Q fever, also called query fever, is a bacterial infection caused by the bacteria Coxiella burnetii. The bacteria are most commonly found in cattle, sheep, and goats around the world. Humans typically get Q fever when they breathe in dust that was contaminated by infected animals. Farmers, veterinarians, and people who work with these animals in labs are at the highest risk of being infected.
The disease may cause mild symptoms similar to the flu. However, many people have no symptoms at all. Mild forms of the disease may clear up in a few weeks without any treatment.
In rare cases, a more serious form of disease develops if the infection is chronic, which means it persists for six months. A more serious form also can develop if the infection is recurrent, which means it comes back. People with heart valve problems or weak immune systems are at the highest risk of developing these types of Q fever. Chronic Q fever is very serious because it can damage a person’s vital organs, including the:
More severe or chronic forms of Q fever can be treated with antibiotics. Those at risk for Q fever can prevent the disease by disinfecting contaminated areas and washing their hands thoroughly.
Symptoms of Q fever don’t typically appear until about two to three weeks after exposure to the bacteria. However, it’s possible that you will have the infection and not show any symptoms. If symptoms do appear, they’re generally mild.
Symptoms can vary significantly from one person to another. Common symptoms of mild Q fever may include:
- a high fever
- chills or sweats
- a cough
- chest pain while breathing
- a headache
- clay-colored stools
- abdominal pain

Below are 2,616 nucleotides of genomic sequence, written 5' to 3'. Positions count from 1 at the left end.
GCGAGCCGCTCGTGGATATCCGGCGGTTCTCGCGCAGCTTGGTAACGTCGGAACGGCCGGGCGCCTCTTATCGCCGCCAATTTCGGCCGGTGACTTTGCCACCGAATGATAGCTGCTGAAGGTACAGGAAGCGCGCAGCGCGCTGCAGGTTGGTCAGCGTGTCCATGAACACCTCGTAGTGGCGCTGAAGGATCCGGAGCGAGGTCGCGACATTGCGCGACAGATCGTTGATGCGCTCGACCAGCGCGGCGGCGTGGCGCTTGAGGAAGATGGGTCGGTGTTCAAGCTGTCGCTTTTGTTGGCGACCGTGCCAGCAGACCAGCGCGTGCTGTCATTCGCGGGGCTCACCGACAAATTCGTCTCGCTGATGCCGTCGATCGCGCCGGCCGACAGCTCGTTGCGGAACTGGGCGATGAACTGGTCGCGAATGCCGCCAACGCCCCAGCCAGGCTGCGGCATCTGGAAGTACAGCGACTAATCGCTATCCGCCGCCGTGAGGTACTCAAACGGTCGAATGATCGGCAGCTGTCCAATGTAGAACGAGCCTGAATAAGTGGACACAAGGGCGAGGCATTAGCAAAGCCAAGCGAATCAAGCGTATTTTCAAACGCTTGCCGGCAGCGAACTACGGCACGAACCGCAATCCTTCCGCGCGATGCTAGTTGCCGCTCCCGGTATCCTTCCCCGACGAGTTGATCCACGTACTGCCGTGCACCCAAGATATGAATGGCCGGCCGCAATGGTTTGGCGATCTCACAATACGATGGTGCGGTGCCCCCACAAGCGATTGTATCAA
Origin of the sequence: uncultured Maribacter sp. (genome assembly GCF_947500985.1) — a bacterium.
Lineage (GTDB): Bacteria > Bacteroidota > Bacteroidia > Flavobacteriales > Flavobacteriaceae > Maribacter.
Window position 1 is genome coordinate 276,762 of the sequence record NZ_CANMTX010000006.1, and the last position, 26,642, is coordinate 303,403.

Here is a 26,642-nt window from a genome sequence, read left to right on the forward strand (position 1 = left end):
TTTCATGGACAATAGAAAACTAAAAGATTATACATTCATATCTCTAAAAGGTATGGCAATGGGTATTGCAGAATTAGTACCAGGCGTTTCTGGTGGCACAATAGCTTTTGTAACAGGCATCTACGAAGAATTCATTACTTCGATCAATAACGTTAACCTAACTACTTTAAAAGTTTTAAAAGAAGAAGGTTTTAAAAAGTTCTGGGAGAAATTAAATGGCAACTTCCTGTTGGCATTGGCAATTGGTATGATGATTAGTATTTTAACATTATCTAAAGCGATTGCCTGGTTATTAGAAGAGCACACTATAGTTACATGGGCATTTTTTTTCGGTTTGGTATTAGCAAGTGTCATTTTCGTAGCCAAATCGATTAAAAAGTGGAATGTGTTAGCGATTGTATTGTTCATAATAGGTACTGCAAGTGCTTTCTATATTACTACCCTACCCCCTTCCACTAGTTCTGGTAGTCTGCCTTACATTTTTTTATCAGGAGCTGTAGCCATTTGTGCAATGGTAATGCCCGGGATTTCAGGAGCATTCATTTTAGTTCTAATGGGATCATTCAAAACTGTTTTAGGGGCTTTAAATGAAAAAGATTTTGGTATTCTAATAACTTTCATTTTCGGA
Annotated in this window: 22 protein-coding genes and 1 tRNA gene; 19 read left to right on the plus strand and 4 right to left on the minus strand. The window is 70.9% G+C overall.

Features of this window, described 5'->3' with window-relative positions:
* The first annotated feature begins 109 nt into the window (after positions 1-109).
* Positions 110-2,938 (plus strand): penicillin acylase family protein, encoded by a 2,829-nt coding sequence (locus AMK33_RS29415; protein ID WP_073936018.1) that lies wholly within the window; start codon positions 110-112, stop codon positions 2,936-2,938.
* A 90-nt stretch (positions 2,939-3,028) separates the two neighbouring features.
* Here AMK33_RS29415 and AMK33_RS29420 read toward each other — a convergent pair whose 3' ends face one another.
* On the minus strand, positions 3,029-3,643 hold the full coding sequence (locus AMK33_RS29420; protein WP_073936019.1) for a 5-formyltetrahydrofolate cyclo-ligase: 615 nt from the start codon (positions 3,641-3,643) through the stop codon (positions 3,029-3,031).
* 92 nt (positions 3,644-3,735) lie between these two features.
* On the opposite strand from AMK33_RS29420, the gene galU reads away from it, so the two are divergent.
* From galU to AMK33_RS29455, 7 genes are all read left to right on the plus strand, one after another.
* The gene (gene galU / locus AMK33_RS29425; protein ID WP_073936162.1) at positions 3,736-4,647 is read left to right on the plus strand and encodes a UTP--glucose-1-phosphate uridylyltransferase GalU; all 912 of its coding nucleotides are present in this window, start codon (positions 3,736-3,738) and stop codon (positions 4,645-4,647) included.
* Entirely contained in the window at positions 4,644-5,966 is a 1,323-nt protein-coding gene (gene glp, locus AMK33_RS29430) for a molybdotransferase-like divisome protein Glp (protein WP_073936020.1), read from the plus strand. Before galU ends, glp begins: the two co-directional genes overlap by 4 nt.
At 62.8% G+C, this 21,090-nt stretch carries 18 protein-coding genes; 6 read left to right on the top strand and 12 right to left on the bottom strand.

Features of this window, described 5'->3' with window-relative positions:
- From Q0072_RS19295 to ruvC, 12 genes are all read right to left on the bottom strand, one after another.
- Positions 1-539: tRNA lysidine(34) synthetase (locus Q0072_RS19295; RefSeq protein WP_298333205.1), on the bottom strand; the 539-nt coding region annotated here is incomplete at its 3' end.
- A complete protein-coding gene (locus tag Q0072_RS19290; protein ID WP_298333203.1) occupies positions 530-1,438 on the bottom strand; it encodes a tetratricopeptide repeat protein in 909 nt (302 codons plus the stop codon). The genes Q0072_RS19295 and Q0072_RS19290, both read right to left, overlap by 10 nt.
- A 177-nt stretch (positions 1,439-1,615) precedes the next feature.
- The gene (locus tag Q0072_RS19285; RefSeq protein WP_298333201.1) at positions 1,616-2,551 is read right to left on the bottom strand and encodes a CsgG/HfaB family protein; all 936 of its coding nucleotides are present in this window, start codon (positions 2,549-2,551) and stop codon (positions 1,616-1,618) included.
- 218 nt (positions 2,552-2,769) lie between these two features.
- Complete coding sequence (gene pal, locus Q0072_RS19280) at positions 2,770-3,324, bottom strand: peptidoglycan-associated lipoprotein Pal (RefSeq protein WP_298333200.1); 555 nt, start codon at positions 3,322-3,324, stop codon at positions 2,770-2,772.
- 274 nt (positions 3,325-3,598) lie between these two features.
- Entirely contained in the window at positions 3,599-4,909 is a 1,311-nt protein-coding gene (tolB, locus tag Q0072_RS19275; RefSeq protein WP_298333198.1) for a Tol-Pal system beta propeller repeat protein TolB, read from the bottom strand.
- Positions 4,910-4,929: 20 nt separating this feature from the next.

- muscle pain
- shortness of breath
A rash is also a symptom, but it’s not common.
Q fever is caused by a bacterial infection with a bacterium called Coxiella burnetii. The bacteria are typically found in cattle, sheep, and goats. The animals transmit the bacteria in:
- fluids from giving birth
These substances can dry inside a barnyard where contaminated dust can float in the air. Humans get Q fever when they breathe in the contaminated air.
In rare cases, drinking unpasteurized milk can cause infection. The bacteria cannot be spread directly from one human to another. The exact frequency of Q fever isn’t known because most cases aren’t reported.
Since the bacteria usually infect cattle, sheep, and goats, people who are at highest risk for infection include:
- people who work around sheep
- people who work in the dairy industry
- people who work in a meat processing facilities
- people who work in research laboratories with livestock
- people who work in research laboratories with C. burnetii
- people who live close to a farm
It’s difficult for a doctor to diagnose Q fever based on symptoms alone.
Your doctor may suspect you have Q fever if you work or live in an environment that puts you at high risk for exposure and you have any of the flu-like symptoms or serious complications of Q fever. Your doctor might ask you questions about your job or if you’ve recently been exposed to barnyard or farm animals.